Figure 4. Swimming Pool, Cercle Sportif Français (French Club), Shanghai, 1929. Photograph attributed to Jack Ephgrave. Image courtesy of Adrienne Livesey, Elaine Ryder, Irene Brien and Historical Photographs of China, University of Bristol (HPC ref: Ep01-193).

Beyond the grounds and swimming pool photographed by Ephgrave, whether or not the club was truly ‘sportif’ in nature is highly questionable. Other facilities included a billiard room, reading room, canteen, restaurant, ballroom, tea room, card room, private salons, bars and a roof terrace. The neo-classical exterior of the CSF is somewhat offset by its more hybrid interior where art deco style dominates, interspersed with neo-classical touches. The dichotomy of style between the interior and exterior of the building appears symptomatic of the French art and architectural scene at the time, torn between recourse to ancient Greco-Roman civilisation and the geometric simplification of form characteristic of art deco.  Tess Johnston draws attention to the ‘plasterwork friezes of statuesque nudes’ which populate modernist columns in the entrance hall.[11] The nude here is identified by Fredet as a caryatid, a voluptuous female figure serving as the support for a column in ancient Greece (Figure 5).[12] In contrast, a cubist-inspired frieze of a sojourning nude modern girl with a flapper haircut and geometricized anatomy also adorns the ballroom, the interior design of the CSF undoubtedly commingled the ancient and the modern (Figure 6).

Figure 5. Interior columns in the CSF, 2015. Photograph by David Thompson.

Figure 6. Frieze in the CSF, 2015. Image courtesy of Tina Kanagaratnam, Shanghai Art Deco Society.

Further to this, the ballroom boasts an iconic, multicoloured stained-glass light, an original feature cited by Fredet in 1926.[13] Light refracting through the prism of this elliptical feature would dazzle on the ballroom floor (Figure 7).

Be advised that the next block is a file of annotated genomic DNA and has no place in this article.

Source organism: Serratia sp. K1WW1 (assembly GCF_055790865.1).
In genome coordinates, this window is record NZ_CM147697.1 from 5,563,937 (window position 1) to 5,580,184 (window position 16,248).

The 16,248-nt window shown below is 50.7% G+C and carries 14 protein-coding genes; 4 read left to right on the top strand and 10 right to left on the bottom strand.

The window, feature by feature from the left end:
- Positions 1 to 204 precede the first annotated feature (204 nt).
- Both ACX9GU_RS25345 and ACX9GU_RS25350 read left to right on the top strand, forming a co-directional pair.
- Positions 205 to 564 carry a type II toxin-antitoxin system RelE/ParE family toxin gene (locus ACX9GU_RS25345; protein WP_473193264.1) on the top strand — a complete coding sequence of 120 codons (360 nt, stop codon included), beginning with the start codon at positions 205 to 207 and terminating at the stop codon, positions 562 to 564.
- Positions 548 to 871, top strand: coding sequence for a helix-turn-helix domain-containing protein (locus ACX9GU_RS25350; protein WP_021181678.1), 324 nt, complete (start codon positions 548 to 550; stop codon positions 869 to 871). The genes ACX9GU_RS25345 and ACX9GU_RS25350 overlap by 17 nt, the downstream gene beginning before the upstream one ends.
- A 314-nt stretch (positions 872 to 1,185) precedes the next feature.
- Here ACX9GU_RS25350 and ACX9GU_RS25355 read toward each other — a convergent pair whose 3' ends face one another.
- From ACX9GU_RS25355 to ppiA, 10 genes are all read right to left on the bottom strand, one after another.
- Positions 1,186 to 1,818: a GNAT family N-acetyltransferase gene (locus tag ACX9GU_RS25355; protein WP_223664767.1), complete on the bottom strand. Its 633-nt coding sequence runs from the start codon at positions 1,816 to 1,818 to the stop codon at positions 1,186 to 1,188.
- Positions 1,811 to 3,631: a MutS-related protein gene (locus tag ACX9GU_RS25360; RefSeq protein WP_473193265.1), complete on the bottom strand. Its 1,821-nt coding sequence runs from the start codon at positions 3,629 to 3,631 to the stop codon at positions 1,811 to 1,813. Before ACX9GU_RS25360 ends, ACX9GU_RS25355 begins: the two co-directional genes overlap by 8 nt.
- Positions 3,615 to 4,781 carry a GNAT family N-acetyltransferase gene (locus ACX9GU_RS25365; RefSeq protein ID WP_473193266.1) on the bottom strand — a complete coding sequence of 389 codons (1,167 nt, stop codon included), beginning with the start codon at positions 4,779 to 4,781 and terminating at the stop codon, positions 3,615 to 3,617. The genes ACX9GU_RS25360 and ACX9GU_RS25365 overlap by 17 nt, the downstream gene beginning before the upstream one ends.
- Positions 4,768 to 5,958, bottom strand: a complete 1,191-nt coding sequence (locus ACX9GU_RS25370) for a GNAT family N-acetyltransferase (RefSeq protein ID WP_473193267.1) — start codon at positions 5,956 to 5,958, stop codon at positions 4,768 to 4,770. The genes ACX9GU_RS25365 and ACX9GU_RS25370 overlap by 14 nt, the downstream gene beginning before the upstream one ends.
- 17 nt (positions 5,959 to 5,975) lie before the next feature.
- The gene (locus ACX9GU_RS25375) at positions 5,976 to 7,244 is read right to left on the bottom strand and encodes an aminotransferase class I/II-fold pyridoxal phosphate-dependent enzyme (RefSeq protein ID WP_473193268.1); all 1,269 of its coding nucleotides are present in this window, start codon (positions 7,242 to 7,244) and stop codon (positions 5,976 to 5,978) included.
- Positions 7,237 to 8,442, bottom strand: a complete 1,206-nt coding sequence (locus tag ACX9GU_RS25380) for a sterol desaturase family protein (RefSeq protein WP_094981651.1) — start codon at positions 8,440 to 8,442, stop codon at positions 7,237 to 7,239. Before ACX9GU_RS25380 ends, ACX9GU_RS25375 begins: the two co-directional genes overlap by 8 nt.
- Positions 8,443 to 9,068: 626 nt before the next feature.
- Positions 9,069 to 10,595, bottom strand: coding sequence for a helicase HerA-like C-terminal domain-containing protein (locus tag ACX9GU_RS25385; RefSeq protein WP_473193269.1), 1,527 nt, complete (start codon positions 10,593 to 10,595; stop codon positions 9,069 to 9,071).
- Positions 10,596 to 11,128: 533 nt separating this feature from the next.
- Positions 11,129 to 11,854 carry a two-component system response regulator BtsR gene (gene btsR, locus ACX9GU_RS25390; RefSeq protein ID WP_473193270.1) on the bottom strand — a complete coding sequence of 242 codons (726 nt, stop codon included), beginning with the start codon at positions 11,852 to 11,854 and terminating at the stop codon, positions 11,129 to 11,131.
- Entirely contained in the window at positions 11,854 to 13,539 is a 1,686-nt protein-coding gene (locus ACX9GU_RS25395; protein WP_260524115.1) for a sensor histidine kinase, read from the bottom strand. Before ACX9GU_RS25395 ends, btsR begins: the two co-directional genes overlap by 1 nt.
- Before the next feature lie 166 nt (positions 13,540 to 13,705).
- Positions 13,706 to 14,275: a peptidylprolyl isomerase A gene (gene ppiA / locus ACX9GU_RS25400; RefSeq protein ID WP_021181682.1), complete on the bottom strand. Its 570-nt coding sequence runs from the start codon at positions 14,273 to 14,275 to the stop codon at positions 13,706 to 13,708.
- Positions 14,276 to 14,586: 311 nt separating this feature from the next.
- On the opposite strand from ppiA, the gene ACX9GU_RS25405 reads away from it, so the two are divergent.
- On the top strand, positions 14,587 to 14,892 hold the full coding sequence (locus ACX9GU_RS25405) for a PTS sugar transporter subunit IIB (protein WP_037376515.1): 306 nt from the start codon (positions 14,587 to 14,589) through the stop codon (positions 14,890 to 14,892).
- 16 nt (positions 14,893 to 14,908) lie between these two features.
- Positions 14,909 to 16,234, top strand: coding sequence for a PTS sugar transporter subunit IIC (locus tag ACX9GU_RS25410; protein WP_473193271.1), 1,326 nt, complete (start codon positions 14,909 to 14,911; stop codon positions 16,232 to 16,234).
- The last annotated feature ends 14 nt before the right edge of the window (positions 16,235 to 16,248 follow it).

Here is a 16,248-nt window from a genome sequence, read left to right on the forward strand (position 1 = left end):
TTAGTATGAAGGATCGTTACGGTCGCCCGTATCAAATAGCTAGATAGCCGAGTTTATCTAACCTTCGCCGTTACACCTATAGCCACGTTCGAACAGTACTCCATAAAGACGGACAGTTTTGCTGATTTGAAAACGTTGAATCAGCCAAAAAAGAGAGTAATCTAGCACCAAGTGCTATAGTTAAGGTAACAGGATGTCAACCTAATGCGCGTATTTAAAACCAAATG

Figure 7. Stained Glass light in the Ballroom of the CSF, 2015. Photograph by
David Thompson.

The symbolic value of the club was employed in the French metropole as a justification of nation’s ‘mission civilisatrice’ (civilising mission) in its colonial territories. One bizarre article dominating the front page of French paper Le Journal in February 1927 laments that the ongoing conflict in Shanghai relating to workers strikes and the rise of the communist party would negatively affect the club.[14] The headline translates as ‘The admirable effort of France is in grave danger in Shanghai’ with a picture of the CSF underneath (Figure 8). The reporter Pierre Benoit, having visited the club states: ‘Parisian newspapers have long been predicting the imminent fall of Shanghai, an event with incalculable consequences, the hardest hit for a long time against European prestige’.[15] A potted history of the Shanghai French concession then ensues with the CSF being presented as France’s latest undertaking in Shanghai. As such, the CSF is portrayed as the apotheosis of all of France’s achievements in the city.